The search for missing Boston College student, Franco Garcia, is still underway. The BC senior has been missing since Wednesday, Feb. 22nd and although no new leads have surfaced, family and friends are staying hopeful.
Garcia’s friends planned, held and conducted a prayer service at BC’s St. Ignatius Church on Thursday night.
Despite the snowy weather and short notice for the event, the there were about 150 people in attendance. Garcia’s closest friends and family members filled the first few rows of the church with Brighton community members, BC students and other adults who knew Franco sitting in the subsequent pews.
The BC community, faculty, alumni and current students were involved in the service.
Rachele Reis, BC ’12, read selections from Psalm 32 and 150, Fr. Don MacMillan, a Jesuit at BC, offered a prayer, Cassie Estassi, BC ’12, read from Romans 5 and Elvira Garcia BC ’09 read, in Spanish, a prayer of St. Ignatius and a personal prayer for Garcia’s family.
MacMillan said that while Garcia’s friends organized the service, it was only natural for him to be involved. In his opening message, MacMillan prayed that all would stay vigilant in the search for Garcia and keep hoping for his safe return.
“This service is for the family and for the students before we all go away for spring break. We are a caring community,” MacMillan said before the service.
BC’s Liturgy Arts Group (LAG) performed several selections for the service. Even though there was not much time for preparation, members of the group expressed a sense of concern and duty pushed them to participate.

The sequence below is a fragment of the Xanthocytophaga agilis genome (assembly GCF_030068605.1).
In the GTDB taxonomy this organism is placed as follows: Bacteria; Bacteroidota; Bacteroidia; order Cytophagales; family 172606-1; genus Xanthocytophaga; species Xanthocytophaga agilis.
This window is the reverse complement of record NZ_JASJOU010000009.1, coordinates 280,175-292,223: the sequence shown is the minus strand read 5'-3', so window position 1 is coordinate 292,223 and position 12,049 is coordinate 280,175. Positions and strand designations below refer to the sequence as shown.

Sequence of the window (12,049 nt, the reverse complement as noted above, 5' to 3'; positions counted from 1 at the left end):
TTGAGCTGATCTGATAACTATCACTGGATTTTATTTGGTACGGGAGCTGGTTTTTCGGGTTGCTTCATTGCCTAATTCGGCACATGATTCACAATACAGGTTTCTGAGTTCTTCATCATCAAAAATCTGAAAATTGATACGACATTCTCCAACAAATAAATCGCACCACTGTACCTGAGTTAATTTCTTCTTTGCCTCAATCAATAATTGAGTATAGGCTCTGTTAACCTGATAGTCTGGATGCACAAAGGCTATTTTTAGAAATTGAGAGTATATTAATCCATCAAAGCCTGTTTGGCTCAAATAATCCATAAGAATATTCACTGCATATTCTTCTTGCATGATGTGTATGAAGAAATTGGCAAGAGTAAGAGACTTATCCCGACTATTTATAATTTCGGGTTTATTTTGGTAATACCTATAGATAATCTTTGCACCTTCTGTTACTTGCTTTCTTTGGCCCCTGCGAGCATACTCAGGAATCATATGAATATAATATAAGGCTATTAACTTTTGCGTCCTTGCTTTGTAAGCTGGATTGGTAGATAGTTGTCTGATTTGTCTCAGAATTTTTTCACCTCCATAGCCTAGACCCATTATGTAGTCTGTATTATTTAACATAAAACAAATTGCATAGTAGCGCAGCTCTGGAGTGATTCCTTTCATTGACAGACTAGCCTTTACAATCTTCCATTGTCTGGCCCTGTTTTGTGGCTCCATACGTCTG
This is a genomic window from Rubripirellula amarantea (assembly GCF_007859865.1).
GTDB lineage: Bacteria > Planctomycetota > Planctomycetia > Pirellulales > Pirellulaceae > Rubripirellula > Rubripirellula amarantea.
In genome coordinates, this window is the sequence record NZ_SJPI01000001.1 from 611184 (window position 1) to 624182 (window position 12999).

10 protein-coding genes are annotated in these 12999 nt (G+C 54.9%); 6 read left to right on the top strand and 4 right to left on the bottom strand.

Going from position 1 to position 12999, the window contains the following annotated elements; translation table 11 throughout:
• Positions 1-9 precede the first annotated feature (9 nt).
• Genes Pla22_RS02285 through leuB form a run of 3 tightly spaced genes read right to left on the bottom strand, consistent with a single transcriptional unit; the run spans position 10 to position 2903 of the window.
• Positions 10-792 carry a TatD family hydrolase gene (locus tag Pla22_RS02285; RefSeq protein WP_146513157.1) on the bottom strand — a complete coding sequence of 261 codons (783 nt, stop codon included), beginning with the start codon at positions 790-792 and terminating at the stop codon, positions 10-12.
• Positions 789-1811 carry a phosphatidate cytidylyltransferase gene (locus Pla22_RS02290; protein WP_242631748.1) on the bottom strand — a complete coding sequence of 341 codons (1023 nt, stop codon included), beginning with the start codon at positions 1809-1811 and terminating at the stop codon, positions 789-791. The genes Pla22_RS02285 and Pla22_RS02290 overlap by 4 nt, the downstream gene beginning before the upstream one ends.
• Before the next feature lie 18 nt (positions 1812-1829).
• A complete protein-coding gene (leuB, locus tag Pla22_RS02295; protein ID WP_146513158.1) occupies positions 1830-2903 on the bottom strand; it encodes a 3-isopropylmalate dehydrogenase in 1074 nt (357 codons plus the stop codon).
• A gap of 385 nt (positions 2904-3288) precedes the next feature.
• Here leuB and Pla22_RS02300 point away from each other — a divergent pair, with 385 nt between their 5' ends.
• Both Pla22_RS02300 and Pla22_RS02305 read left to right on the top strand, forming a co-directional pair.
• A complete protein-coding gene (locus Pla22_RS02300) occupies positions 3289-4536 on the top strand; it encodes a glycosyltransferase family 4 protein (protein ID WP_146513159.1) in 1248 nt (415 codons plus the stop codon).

Will Brown, a senior and member of the LAG said he was not going to let midterms, break or work keep him from singing in the service.
“For what purpose do we, LAG, exist except for times like this? I’ve been working since 10:15 this morning, and am technically still on the clock. After the service, I’ll be heading right back to work,” Brown said.
Fellow LAG member Natalie Thomas, BC ’12, said that it was important for her to attend the service, especially before spring break.
“It’s really tough, I’m so happy because have finished my midterms and am going on a spring break trip but I am aware of this sadness at the same time. But [this service] is where I need to be right now. Generating a sense of hope is the whole purpose. It’s just as important to retain hope and pray as to do active things,” Thomas said.
As the BC campus nearly empties over the next week for Spring Break, Boston Police and the Garcia’s private investigator will continue the search for Garcia.
Over the past week, there have been two major developments in the search:
Police crews have searched the Chestnut Hill Reservoir three times without any trace of Garcia, thus eliminating the site from the search.
Additionally, police found and released photographs from the Cleveland Circle security cameras of Garcia from the night he went missing.
The Boston Globe reported that Boston police spokesman, David Procopio, remained hopeful that Garcia can be found.
“We still hold out hope that he’s alive, and our hope is that we’ll find him and bring him home to his family,” Procopio told the Globe.
The social networking tools being used in the search are still generating a great deal of traffic.
There is now a @FindFranco Twitter handle being used, in addition to the #FindFranco hashtag.
The “Missing Since 2/21 – Franco Garcia” Facebook group continues to gain subscribers and now has over 2,700 members.
The group has also developed two separate documents – “Donate Service(s)” and “#FindFranco Ideas/Suggestions.”
Reis said that these documents would help streamline all the input the group has been receiving in the search.
“In order to organize all the ideas and suggestions that everyone has, and pass them along to the police, please use the new docs… Thank you so much for all your love, concern, and continued prayers to bring Franco home!” Reis posted in the Facebook Group.
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